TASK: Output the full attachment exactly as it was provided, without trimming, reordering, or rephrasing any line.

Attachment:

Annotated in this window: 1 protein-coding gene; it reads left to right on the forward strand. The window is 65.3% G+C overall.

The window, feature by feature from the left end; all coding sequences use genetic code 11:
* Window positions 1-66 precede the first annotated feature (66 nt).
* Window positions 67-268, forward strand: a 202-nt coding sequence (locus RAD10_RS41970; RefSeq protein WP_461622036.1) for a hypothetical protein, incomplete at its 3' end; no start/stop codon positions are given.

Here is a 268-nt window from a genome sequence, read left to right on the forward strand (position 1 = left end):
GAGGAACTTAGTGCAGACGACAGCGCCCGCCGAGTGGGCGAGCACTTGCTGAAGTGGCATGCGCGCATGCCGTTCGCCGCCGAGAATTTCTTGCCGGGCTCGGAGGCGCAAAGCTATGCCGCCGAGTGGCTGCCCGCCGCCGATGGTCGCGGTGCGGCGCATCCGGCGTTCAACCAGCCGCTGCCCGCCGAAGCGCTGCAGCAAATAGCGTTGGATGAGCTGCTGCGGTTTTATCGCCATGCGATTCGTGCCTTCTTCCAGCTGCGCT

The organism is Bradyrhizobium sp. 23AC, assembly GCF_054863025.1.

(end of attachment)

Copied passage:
Annotated in this window: 1 protein-coding gene; it reads left to right on the forward strand. The window is 65.3% G+C overall.

The window, feature by feature from the left end; all coding sequences use genetic code 11:
* Window positions 1-66 precede the first annotated feature (66 nt).
* Window positions 67-268, forward strand: a 202-nt coding sequence (locus RAD10_RS41970; RefSeq protein WP_461622036.1) for a hypothetical protein, incomplete at its 3' end; no start/stop codon positions are given.

Here is a 268-nt window from a genome sequence, read left to right on the forward strand (position 1 = left end):
GAGGAACTTAGTGCAGACGACAGCGCCCGCCGAGTGGGCGAGCACTTGCTGAAGTGGCATGCGCGCATGCCGTTCGCCGCCGAGAATTTCTTGCCGGGCTCGGAGGCGCAAAGCTATGCCGCCGAGTGGCTGCCCGCCGCCGATGGTCGCGGTGCGGCGCATCCGGCGTTCAACCAGCCGCTGCCCGCCGAAGCGCTGCAGCAAATAGCGTTGGATGAGCTGCTGCGGTTTTATCGCCATGCGATTCGTGCCTTCTTCCAGCTGCGCT

The organism is Bradyrhizobium sp. 23AC, assembly GCF_054863025.1.